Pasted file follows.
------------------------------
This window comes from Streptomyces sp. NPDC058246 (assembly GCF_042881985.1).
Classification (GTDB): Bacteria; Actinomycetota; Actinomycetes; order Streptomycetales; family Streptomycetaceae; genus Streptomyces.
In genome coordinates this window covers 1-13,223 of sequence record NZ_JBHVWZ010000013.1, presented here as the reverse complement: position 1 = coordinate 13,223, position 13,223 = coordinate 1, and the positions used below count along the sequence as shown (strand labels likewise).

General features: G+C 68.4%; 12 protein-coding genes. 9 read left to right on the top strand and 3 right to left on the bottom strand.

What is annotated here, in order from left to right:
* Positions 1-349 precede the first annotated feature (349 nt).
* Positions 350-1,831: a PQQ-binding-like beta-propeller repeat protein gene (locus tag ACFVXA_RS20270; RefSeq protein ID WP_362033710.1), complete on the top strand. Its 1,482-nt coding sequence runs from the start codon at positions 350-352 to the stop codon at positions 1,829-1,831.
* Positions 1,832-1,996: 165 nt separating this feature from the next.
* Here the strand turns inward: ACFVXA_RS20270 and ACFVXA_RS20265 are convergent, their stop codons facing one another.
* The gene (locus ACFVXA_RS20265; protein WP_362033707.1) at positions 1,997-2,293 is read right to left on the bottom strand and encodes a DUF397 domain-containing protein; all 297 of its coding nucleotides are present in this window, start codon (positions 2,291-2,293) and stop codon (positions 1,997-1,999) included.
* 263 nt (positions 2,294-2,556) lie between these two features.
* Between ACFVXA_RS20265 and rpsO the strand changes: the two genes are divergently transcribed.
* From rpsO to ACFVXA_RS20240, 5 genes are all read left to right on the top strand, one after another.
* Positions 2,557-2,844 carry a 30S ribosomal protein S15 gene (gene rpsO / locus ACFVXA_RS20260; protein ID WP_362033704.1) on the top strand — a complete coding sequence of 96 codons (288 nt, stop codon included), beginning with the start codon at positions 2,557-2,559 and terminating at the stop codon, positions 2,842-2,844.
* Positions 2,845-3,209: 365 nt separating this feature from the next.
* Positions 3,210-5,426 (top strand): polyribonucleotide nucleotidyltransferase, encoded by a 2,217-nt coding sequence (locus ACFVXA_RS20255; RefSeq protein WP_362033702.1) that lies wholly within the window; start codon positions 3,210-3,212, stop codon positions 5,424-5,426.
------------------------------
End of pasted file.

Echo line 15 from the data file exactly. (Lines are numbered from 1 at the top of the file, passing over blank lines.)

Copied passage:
* Positions 2,845-3,209: 365 nt separating this feature from the next.